Attention Span 2010 – Patrick F. Durgin
Tan Lin | Seven Controlled Vocabularies and Obituary 2004. The Joy of Cooking [AIRPORT NOVEL MUSICAL POEM PAINTING FILM PHOTO HALLUCINATION LANDSCAPE] | Wesleyan | 2010
I wrote the following blurb for Tan’s metadata event: Tan Lin is the first poetic conceptualist with personality; it is no wonder he has paid scholarly attention to Eliot. But what was tradition has dissipated, as if it so needed, into detritus, and that cultural clog of ingredients are what you find “controlled” in SCV. In my estimation, this is the best book of poetry written yet this century, and precisely because the politics it demands are yet to come, but their context already so familiar.
Christine Wertheim, ed. | Feminaissance | Les Figues | 2010
One of several anthologies that have been useful to me in unexpected ways, the others include The Oxford Book of Latin American Poetry, and…
Brenda Iijima, ed. | eco language reader | Nightboat | 2010
Several things seem to be coming together lately: ecological thinking, somatics, conceptualism (updated, or exploited, depending), feminism, and it’s all here. What’s great about how this collection is comprised and presented is that it posits a center and clarifies the radius of sources past and present for making a foray—you don’t just sit there and absorb, as we say, “the material.” It invites practical pluralities of response. Praise seems beside the point.
Andrew Levy | Cracking Up | Truck | 2010
An old favorite (of a poet) from a new press. The cover shots of Ann-Margaret doing “Bye Bye Birdie” perfectly illustrate the methodically coagulated spurts of late-capitalist wisdom in these pages.
Hannah Weiner | Page | Roof | 2002
I typeset this book almost a full decade ago. Now I am rereading it for a talk I am preparing to give. I have always thought it deserved as much attention as Clairvoyant Journal. It is a family drama—practically no name-dropping, which might explain why it is overlooked and why, as a new father, I have that much more interest in cracking it.
Ayane Kawata, trans. Sawako Nakayasu | Time of Sky & Castles in the Air | Litmus | 2010
I have nothing but admiration for Nakayasu’s work as writer, translator, and editor. But this one, I wish it’d gotten to me before I ordered the books for my “20th Century Writing by Women: A World View” course. I did manage to fit in Werewere Liking, Mahasweta Devi (though not Breast Stories—why let it go out of print, fools?!), Nicole Brossard, and other old favorites. Kawata is a new favorite, though I have so little context for saying so, or understanding why, exactly, I feel this way. I chalk much of it up to Nakayasu’s skill as a translator, though. After all, I need a translator, thus I have some basis for evaluating it. Maybe Kawata is proto-A Tonalist
Laura Moriarty | A Tonalist | Nightboat | 2010
Unlike Cole Swensen, who blurbs the book, I wouldn’t set Moriarty’s work under the oft-speculated upon third way rubric. She knows her history too well—Laura, I mean. What’s important to me about this book is how the concept unfurls, and what it seems capable of including, e.g. one of the sharpest critical assessments of how aesthetic communities are born, function, and die. So the book is, a lot like Tan Lin’s book in this list, both a joy to read and a compelling challenge to believe. And so it’s sort of what’s missing from conceptual writing in its current phase, as opposed, say, to the half-step between language and “uncreative” writing: Jackson Mac Low or Hannah Weiner. It also manages to be attractive, i.e. that moment you realize you won’t look up from a page you’re reading to see whose face emits that voice you just heard, and, the writing now victorious, the lyric “voice” is decisively overthrown. As for myself being included in an A Tonalist clan, I defer to Brent Cunningham’s remarks on the matter.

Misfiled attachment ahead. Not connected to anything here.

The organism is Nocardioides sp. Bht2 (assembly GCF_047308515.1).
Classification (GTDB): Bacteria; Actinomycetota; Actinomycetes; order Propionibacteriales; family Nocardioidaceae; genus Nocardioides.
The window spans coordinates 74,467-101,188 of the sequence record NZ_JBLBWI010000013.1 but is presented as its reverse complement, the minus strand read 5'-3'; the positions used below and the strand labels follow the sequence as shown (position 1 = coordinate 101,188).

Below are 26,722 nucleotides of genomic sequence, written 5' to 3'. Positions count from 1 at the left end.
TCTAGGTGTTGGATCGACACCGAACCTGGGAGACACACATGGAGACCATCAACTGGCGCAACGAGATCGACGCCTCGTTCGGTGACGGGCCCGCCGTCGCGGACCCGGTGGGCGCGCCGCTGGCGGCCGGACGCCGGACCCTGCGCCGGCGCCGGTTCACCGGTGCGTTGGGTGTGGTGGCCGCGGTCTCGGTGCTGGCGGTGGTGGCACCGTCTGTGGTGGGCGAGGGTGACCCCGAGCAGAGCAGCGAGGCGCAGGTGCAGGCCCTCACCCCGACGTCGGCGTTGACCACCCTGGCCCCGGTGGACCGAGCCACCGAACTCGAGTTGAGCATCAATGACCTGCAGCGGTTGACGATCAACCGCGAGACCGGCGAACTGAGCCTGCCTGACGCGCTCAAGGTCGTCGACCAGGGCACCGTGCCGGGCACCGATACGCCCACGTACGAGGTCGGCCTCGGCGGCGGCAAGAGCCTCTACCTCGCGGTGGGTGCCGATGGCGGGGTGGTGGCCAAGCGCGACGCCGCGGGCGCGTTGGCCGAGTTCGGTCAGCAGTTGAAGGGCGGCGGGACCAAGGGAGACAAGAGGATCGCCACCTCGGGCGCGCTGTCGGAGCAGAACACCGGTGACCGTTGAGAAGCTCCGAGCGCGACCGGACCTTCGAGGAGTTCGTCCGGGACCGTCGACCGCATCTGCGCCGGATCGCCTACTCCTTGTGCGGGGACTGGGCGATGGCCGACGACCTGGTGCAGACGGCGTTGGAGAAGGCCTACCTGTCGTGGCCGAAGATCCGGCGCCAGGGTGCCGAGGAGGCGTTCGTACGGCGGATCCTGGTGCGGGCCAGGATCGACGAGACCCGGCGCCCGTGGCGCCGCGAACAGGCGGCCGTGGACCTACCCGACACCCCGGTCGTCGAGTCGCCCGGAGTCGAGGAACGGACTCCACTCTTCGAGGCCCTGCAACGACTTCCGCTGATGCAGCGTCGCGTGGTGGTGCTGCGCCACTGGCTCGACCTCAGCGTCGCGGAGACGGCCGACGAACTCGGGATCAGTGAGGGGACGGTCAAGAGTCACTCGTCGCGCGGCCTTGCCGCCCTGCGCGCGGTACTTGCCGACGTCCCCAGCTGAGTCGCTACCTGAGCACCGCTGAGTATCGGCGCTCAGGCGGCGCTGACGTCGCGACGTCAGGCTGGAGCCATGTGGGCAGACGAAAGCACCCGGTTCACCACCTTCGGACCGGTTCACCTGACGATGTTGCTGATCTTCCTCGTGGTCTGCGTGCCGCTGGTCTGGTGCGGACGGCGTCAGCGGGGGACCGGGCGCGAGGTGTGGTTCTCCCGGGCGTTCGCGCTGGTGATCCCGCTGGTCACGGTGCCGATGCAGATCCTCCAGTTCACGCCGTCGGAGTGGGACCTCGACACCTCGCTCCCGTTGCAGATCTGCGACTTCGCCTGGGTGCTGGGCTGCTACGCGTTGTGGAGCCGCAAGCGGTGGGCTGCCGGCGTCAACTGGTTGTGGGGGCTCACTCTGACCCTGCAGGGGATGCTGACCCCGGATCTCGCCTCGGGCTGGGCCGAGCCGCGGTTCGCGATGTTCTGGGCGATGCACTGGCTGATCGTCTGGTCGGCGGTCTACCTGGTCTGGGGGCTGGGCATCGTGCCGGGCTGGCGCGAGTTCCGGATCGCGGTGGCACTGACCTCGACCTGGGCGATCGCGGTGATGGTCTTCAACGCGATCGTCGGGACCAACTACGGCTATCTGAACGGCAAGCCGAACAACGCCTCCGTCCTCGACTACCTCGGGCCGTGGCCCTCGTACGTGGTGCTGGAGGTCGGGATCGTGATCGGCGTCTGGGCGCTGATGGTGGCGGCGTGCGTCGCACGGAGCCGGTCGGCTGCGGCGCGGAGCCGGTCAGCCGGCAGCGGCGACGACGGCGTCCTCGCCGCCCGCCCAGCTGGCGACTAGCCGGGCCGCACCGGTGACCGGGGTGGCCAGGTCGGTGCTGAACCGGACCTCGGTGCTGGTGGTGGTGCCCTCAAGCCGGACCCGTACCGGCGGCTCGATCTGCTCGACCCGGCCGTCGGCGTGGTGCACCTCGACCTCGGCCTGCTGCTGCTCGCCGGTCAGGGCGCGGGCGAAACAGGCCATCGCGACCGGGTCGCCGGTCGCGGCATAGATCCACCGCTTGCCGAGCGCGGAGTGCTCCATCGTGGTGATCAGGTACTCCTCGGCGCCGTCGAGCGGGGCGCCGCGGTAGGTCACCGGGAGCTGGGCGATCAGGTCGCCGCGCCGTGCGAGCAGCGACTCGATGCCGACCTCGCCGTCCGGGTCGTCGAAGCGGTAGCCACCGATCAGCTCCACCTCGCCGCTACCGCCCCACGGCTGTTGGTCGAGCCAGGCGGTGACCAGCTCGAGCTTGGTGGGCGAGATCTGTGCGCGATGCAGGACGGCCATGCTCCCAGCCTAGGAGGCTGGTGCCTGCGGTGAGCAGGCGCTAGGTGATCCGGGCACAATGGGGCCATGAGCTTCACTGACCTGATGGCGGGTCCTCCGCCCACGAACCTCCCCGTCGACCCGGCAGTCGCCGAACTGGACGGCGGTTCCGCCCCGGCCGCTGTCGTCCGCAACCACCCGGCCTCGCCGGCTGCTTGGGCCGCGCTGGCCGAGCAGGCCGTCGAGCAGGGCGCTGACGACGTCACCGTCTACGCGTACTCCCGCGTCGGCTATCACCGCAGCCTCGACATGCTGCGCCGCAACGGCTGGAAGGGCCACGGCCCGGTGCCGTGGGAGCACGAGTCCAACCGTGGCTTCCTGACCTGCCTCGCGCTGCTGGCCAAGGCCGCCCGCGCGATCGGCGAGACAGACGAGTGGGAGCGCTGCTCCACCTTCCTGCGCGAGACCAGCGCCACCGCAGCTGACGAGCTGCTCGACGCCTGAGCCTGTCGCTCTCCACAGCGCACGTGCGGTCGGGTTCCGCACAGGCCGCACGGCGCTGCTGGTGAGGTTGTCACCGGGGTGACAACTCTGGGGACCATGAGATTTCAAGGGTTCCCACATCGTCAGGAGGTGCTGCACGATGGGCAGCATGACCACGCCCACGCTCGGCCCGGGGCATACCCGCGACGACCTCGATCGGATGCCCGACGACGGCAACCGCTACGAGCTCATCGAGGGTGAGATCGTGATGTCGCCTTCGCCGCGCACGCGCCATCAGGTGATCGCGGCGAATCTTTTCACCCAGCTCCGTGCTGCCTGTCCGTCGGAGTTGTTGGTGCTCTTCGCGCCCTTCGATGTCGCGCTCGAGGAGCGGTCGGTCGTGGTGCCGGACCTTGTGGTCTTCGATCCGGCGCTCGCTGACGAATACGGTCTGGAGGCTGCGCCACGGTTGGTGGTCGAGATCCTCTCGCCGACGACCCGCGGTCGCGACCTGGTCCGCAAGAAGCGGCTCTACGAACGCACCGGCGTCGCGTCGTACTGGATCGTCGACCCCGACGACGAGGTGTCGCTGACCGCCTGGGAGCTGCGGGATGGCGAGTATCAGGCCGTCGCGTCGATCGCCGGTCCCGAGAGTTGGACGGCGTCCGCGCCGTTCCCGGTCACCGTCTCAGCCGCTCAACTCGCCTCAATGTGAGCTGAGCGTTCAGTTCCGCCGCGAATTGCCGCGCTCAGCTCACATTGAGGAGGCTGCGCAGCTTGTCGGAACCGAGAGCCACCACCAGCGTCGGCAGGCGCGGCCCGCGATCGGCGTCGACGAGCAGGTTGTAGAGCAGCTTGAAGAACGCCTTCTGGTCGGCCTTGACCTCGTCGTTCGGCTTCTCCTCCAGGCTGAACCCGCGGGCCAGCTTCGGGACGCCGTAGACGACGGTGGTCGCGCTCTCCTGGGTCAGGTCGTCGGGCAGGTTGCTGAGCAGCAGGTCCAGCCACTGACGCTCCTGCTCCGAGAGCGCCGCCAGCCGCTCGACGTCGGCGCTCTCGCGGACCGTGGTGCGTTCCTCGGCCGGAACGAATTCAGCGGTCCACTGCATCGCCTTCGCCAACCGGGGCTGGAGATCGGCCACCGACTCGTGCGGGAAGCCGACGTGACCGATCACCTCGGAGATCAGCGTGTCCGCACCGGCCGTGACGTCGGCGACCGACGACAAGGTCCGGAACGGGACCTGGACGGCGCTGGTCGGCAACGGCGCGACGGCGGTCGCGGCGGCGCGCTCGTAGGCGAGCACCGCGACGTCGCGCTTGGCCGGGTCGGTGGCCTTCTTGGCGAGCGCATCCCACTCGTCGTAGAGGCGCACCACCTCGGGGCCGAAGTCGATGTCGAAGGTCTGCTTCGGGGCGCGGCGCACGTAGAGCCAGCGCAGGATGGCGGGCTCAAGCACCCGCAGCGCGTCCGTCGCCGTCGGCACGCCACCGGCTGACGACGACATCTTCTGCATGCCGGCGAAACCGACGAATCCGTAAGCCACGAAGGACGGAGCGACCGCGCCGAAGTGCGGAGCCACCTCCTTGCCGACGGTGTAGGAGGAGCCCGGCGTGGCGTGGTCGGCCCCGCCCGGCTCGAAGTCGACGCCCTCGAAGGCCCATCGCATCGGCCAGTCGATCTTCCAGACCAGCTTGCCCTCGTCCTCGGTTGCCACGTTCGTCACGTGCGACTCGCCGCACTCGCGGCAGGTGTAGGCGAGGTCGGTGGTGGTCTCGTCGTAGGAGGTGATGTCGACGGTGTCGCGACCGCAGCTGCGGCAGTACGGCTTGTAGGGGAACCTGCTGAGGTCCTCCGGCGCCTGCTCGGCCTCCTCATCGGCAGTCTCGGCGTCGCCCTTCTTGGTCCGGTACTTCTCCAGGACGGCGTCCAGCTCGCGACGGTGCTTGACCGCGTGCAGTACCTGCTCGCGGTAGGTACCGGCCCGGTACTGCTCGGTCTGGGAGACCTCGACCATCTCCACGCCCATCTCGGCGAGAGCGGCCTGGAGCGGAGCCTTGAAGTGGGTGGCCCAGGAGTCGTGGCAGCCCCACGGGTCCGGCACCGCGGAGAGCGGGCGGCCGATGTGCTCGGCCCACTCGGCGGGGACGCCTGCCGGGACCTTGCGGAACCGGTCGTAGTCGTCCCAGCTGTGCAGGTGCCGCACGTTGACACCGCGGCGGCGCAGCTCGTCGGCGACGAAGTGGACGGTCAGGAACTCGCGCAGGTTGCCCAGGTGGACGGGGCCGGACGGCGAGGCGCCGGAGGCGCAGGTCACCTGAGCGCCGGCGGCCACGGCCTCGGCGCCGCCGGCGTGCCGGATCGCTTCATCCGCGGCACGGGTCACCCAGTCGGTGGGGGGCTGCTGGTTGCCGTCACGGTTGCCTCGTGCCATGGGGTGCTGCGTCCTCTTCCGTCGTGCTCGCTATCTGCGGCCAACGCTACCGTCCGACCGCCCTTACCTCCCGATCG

Fiona Kumari Campbell | Contours of Ableism | Palgrave Macmillian | 2009
I’m working on a project concerning “post-ableism,” and this is the first book to take on the converse with a satisfying scope. I don’t agree with the entirety of her argument. And it could have used a sustained sitting with a copyeditor before going to print. But it’s a good continuation of what people like Simi Linton, Lennard Davis, Tobin Siebers and Michael Davidson have begun.
Eduardo Kac | Signs of Life: Bio Art and Beyond | MIT | 2007
This takes me from the “post-ableism” project to the next big essay I’m writing, this time on “New Life Writing.” New Life Writing is not bio art, but sometimes it gets awfully close.
Marquard Smith and Joanne Morra, eds. | The Prosthetic Impulse: From a Posthuman Present to a Biocultural Future | MIT | 2006
Just when he was getting somewhere with disability by devising a new critical category, “dismodernism,” Lennard Davis organized a highly publicized sidestep to “biocultures,” from which he has never returned. I came to this book initially as part of a disability studies reading group in Chicago, and we read Vivian Sobchack’s essay “A Leg to Stand On: Prosthetics, Metaphor, and Materiality.” In it, she uses the metaphor/metonymy distinction to say something brilliant (though abrupt) about somatics. Someone ought to link that discussion back to dismodernism, right? I tried, but have since moved on to the other essays, all of which are pretty great.
Marc Bosquet | How the University Works | NYU | 2007
“1. We are not ‘overproducing Ph.D.s’; we are underproducing jobs. 2. Cheap teaching is not a victimless crime. 3. Casualization is an issue of racial, gendered, and class justice. 4. Late capitalism doesn’t just happen to the university; the university makes late capitalism happen.” It is also ruining my life.